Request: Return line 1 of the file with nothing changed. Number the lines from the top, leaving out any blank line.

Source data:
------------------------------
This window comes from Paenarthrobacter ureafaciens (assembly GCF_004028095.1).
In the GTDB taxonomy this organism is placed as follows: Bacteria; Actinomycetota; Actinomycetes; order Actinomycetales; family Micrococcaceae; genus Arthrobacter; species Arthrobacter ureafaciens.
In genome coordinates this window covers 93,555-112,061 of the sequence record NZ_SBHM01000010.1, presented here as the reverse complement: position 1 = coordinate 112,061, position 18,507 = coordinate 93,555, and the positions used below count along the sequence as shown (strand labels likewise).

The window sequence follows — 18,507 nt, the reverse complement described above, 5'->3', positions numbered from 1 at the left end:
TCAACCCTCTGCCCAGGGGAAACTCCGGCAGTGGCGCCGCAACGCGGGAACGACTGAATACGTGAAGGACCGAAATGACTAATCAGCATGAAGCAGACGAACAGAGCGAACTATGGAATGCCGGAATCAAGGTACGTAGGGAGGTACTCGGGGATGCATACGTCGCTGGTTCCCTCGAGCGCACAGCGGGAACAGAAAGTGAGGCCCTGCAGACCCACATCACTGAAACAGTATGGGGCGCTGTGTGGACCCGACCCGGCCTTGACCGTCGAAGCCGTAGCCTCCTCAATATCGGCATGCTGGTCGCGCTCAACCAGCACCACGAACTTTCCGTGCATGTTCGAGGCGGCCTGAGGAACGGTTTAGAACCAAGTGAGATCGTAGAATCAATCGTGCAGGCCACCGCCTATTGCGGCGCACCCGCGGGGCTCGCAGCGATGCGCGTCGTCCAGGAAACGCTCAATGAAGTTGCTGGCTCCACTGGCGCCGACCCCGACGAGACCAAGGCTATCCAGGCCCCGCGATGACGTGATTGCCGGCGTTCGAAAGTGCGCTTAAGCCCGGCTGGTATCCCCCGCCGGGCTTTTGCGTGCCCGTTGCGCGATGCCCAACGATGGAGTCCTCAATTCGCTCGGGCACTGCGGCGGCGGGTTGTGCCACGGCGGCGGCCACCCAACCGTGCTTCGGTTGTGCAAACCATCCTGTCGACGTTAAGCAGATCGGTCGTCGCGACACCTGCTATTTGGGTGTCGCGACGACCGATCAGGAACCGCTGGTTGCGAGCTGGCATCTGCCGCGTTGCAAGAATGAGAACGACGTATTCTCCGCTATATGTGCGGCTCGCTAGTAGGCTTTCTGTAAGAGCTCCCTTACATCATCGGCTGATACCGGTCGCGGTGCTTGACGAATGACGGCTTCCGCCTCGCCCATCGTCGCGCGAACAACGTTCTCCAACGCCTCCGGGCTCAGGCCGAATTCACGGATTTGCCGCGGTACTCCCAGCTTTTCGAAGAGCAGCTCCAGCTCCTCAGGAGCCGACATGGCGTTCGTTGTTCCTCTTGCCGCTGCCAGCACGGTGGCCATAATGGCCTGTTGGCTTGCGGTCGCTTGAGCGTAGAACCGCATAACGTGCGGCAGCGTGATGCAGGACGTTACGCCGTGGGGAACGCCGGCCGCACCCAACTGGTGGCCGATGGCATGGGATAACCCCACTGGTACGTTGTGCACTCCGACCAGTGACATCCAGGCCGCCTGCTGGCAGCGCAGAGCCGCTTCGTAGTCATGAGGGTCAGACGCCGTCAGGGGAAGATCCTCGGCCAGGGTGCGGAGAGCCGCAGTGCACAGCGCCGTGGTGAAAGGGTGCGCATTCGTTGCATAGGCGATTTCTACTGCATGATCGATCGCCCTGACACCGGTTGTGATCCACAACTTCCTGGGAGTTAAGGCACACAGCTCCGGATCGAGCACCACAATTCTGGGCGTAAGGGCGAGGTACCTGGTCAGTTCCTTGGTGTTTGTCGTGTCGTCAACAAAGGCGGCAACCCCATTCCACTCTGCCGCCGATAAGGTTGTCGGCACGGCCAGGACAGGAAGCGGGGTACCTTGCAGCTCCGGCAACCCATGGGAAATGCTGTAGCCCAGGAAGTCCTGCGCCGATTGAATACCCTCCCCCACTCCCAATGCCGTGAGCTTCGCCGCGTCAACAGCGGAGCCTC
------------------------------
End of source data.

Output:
This window comes from Paenarthrobacter ureafaciens (assembly GCF_004028095.1).